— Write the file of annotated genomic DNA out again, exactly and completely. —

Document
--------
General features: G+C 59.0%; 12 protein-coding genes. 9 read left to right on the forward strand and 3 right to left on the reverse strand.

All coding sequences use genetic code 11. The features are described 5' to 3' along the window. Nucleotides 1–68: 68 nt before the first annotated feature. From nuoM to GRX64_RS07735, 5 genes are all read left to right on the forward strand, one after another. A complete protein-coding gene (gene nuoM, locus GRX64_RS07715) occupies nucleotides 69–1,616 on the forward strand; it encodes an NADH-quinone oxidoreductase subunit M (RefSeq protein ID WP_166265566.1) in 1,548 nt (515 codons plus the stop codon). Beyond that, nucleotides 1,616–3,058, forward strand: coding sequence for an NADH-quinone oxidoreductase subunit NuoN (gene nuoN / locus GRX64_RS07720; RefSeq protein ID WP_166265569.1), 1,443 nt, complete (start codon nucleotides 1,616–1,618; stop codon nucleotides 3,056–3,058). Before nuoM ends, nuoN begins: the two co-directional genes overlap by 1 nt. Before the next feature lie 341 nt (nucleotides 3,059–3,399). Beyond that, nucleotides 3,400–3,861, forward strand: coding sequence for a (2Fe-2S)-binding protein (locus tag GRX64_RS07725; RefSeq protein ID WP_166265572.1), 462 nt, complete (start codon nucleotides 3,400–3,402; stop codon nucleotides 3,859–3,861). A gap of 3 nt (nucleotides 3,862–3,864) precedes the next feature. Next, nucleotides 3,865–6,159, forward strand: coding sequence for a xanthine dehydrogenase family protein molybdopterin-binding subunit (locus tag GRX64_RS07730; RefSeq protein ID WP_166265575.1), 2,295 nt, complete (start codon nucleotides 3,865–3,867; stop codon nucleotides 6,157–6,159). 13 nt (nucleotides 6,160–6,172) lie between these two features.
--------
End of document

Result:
General features: G+C 59.0%; 12 protein-coding genes. 9 read left to right on the forward strand and 3 right to left on the reverse strand.

All coding sequences use genetic code 11. The features are described 5' to 3' along the window. Nucleotides 1–68: 68 nt before the first annotated feature. From nuoM to GRX64_RS07735, 5 genes are all read left to right on the forward strand, one after another. A complete protein-coding gene (gene nuoM, locus GRX64_RS07715) occupies nucleotides 69–1,616 on the forward strand; it encodes an NADH-quinone oxidoreductase subunit M (RefSeq protein ID WP_166265566.1) in 1,548 nt (515 codons plus the stop codon). Beyond that, nucleotides 1,616–3,058, forward strand: coding sequence for an NADH-quinone oxidoreductase subunit NuoN (gene nuoN / locus GRX64_RS07720; RefSeq protein ID WP_166265569.1), 1,443 nt, complete (start codon nucleotides 1,616–1,618; stop codon nucleotides 3,056–3,058). Before nuoM ends, nuoN begins: the two co-directional genes overlap by 1 nt. Before the next feature lie 341 nt (nucleotides 3,059–3,399). Beyond that, nucleotides 3,400–3,861, forward strand: coding sequence for a (2Fe-2S)-binding protein (locus tag GRX64_RS07725; RefSeq protein ID WP_166265572.1), 462 nt, complete (start codon nucleotides 3,400–3,402; stop codon nucleotides 3,859–3,861). A gap of 3 nt (nucleotides 3,862–3,864) precedes the next feature. Next, nucleotides 3,865–6,159, forward strand: coding sequence for a xanthine dehydrogenase family protein molybdopterin-binding subunit (locus tag GRX64_RS07730; RefSeq protein ID WP_166265575.1), 2,295 nt, complete (start codon nucleotides 3,865–3,867; stop codon nucleotides 6,157–6,159). 13 nt (nucleotides 6,160–6,172) lie between these two features.